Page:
Our Pennsylvania nursing home abuse lawyers hope that's true. Adequate staffing levels, and low staff turnover, are an essential part of making sure nursing homes are safe and healthy places. When staff members are overworked, skilled nurses are absent or employee churn is high, details and even basic care are more likely to be overlooked. This can lead to serious cases of neglect or abuse at nursing homes, sometimes with tragic results.

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February 1, 2010

Investigating Nursing Home Negligence in Philadelphia


As Pennsylvania nursing home abuse attorneys, we see many clients who discovered abuse and neglect of their loved ones after it led to severe health consequences. Unfortunately, this is probably the most common way families discover problems, because victims don't always have the ability to directly tell their loved ones something is wrong. And of course, corrupt nursing home staff take steps to hide abuse and neglect. But if your family suspects abuse or neglect, there are steps you can take to prevent serious physical and emotional harm to your loved one.

Experts say the best offense against nursing home abuse is to stay aware. Studies show patients receive better treatment when their families visit often, so if possible, make sure you visit regularly. To reduce the chance that nursing home staff will anticipate your visits, you should try to schedule the visits at different times of the day and week. During your visit, check the patient for physical and mental problems not related to any underlying health condition. Examples might include unexplained weight loss, signs of dehydration, confusion in a mentally competent person or medications a doctor didn't order. Also, examine the cleanliness of the facility itself and the way staff interacts with the patients. If patients seem dominated by staff, anxious or overly sedated, there may be a problem.

If you discover evidence of neglect or abuse at a nursing home, you can and should report the home to state health authorities. Families have also set up hidden cameras in homes to capture clear and convincing evidence of abuse. But even a swift investigation that shuts down a bad home for good can't help families deal with the physical and emotional damage abuse can cause. To penalize negligent nursing homes and recover the financial costs of dealing with the abuse, families should contact a Philadelphia nursing home neglect lawyer to discuss the possibility of a civil lawsuit.

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January 29, 2010

Drug Company Sued for Paying Kickbacks to Nursing Home Company Operating in Pennsylvania


Our Pennsylvania nursing home negligence lawyers were disturbed to see a recent report suggesting some nursing homes have intentionally over-medicated their patients. The New York Times reported Jan. 15 that federal regulators have sued Johnson & Johnson for paying illegal kickbacks to a nursing home pharmaceutical distributor named Omnicare. The complaint in Boston federal court said Johnson & Johnson paid Omnicare to buy its products. Those products included prescription drugs like the powerful antipsychotic Risperdal, which is frequently used off-label to control behavior in patients with dementia. The Justice Department accused Johnson & Johnson of committing Medicaid fraud by inflating the number of prescriptions it paid.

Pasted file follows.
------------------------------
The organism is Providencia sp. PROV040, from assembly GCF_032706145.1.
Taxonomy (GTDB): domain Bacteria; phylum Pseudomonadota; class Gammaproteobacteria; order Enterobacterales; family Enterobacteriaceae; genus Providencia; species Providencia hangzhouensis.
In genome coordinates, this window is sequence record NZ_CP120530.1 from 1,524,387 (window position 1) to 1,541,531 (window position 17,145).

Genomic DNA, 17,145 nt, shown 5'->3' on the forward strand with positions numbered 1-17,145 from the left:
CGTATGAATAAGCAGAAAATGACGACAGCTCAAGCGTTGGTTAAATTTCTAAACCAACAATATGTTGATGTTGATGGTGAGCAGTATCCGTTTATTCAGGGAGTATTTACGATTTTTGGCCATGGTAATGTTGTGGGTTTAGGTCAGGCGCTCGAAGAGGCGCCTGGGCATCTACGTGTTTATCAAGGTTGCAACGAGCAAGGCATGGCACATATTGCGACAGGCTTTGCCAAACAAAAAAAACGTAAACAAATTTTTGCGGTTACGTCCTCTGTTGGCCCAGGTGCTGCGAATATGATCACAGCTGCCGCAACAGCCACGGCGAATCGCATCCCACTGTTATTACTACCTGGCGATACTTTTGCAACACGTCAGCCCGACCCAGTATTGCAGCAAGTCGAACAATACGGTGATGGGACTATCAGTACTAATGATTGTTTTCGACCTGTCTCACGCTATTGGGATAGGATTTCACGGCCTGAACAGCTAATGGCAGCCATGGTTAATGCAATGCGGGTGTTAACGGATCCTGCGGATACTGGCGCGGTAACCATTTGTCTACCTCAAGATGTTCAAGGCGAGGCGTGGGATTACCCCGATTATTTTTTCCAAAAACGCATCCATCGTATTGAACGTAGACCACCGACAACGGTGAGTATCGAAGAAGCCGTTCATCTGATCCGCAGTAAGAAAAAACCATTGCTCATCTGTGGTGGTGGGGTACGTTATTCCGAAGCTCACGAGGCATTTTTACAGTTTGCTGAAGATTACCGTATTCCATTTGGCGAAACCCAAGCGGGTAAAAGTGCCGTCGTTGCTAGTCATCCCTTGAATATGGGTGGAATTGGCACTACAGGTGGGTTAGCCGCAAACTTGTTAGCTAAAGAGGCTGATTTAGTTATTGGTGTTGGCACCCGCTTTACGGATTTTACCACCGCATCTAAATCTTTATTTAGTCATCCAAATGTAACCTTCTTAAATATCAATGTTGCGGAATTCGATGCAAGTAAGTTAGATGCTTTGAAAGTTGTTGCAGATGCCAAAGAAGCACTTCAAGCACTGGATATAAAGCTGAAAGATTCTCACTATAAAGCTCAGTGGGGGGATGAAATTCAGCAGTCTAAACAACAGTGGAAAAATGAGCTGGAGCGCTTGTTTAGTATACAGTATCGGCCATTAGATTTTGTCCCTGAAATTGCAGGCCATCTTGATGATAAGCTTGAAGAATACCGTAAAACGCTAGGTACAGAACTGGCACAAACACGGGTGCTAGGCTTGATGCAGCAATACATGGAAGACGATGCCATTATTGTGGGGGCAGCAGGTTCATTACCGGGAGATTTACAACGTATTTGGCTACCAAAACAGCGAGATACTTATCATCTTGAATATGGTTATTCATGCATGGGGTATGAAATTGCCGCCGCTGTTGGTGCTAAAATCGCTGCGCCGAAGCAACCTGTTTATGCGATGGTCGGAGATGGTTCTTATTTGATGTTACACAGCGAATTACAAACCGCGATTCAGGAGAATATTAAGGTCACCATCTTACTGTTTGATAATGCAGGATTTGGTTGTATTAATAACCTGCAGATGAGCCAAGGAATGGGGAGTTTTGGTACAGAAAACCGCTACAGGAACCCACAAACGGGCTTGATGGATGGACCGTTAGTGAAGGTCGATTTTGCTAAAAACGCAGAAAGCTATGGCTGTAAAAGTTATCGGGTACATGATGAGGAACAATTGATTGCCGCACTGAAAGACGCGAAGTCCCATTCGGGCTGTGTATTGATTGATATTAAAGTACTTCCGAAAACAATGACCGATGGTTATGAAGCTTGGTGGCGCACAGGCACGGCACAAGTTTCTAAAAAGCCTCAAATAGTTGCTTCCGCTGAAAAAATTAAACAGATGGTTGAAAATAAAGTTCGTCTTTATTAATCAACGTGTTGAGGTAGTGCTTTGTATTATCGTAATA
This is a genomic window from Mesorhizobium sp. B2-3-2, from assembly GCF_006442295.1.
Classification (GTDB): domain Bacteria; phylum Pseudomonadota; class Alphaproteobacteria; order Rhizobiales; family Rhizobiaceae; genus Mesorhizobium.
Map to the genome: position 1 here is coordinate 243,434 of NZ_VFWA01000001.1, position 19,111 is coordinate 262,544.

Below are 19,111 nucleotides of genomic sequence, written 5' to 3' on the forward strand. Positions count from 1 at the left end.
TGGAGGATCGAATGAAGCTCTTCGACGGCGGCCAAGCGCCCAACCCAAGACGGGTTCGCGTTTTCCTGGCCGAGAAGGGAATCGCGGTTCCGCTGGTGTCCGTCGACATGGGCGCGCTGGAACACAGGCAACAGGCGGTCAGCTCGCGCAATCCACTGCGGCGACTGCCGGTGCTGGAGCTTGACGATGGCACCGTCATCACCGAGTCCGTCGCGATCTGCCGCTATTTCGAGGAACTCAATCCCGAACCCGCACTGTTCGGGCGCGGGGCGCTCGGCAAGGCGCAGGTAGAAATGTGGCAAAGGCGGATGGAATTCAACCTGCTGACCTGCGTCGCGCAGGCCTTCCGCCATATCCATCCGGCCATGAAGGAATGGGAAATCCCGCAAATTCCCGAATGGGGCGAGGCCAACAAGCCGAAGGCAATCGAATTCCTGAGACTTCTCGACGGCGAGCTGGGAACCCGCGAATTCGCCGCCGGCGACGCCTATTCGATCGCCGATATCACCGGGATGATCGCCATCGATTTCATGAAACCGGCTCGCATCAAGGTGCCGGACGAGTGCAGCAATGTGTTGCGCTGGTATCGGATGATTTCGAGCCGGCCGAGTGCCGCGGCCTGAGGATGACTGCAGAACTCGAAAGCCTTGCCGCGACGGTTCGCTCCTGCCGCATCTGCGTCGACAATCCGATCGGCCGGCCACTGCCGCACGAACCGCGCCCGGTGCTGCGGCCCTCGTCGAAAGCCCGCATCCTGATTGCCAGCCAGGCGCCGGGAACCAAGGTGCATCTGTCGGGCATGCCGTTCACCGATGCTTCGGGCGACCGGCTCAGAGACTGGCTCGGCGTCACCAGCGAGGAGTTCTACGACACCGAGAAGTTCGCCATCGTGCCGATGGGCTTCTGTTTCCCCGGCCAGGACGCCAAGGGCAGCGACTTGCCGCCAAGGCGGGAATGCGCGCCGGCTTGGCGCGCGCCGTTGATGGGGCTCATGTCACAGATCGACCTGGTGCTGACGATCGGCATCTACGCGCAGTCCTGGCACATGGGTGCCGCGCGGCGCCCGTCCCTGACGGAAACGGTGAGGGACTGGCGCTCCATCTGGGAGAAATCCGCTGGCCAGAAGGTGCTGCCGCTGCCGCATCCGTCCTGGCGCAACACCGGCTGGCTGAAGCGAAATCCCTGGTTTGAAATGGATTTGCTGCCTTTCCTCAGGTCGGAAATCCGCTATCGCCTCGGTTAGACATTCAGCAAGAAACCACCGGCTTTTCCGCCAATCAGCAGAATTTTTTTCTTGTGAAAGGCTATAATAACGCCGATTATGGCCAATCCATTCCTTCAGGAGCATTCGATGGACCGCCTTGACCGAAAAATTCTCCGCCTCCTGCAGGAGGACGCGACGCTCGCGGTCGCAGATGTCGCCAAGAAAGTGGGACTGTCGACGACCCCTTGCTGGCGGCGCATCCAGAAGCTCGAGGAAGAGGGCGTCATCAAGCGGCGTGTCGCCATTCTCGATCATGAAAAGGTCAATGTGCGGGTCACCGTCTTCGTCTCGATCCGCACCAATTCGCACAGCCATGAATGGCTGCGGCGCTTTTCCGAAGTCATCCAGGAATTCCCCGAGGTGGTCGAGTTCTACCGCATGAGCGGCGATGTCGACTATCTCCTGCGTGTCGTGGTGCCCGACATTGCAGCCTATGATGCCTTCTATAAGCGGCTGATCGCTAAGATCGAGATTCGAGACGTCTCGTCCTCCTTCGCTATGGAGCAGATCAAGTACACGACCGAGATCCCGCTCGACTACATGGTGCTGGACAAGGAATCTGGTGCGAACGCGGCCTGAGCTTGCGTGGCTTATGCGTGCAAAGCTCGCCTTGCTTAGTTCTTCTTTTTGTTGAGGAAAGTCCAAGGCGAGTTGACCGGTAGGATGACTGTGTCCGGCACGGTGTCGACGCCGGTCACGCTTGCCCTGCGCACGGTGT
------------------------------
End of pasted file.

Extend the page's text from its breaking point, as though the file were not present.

Omnicare is a "middleman" that manages insurance issues, processes payments and distributes medications. The government alleges that it took illegal payments from Johnson & Johnson from 1999 to 2004. Among other things, the lawsuit says the drug maker paid for information previously distributed for free, and paid rebates every quarter based on Omnicare's success at switching patients to its drugs from competitors' drugs. These rebates are legal, but only if Medicaid gets the same discount as other large purchasers. The lawsuit says Johnson & Johnson tried to disguise its rebates to Omnicare in quarterly reports to the government.

As Philadelphia nursing home abuse attorneys, we wonder how many other companies may be guilty of similar behavior. Kickbacks are particularly dangerous in nursing homes because they encourage nursing homes to over-prescribe medicines. Some of these medicines may be appropriate, but they can also carry serious side effects. In fact, we wrote here last week about problems with the atypical antipsychotic Risperdal, which carries an FDA warning that it may increase the risk of death in elderly patients with dementia.

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January 27, 2010

Philadelphia Nursing Home Incorrectly Tells Family Resident Died


Our Philadelphia nursing home neglect attorneys were very interested in a news report about an unusual form of negligence by a nursing home. According to a Jan. 19 article in the Philadelphia Daily News, a Northeast Philadelphia nursing home mistakenly told the wife and son of 81-year-old Leonard Cantz that he had died. Dolores Cantz and her son Michael began making funeral arrangements and gathering their family, only to receive another call, five hours later, saying there'd been a mistake. The nursing home staff had mixed up Cantz's name with that of another patient, and he was very much still alive.

Leonard Cantz lives in the home because he has Alzheimer's disease, which means he didn't realize the home's mistake. But the first call was very upsetting for Dolores and Michael Cantz, who first heard that an ambulance was on its way to the home. Michael Cantz took the day off work and rushed to the home, but called en route and was told that his father was already dead. Upset and grieving, they called a funeral home to make arrangements. When the funeral home's representative arrived, he found Leonard Cantz still alive. It was only after he arrived at the nursing home that the home's staff realized their mistake and called the family back to explain. The family was delighted to find him still alive, but upset to be launched into the grieving process by mistake.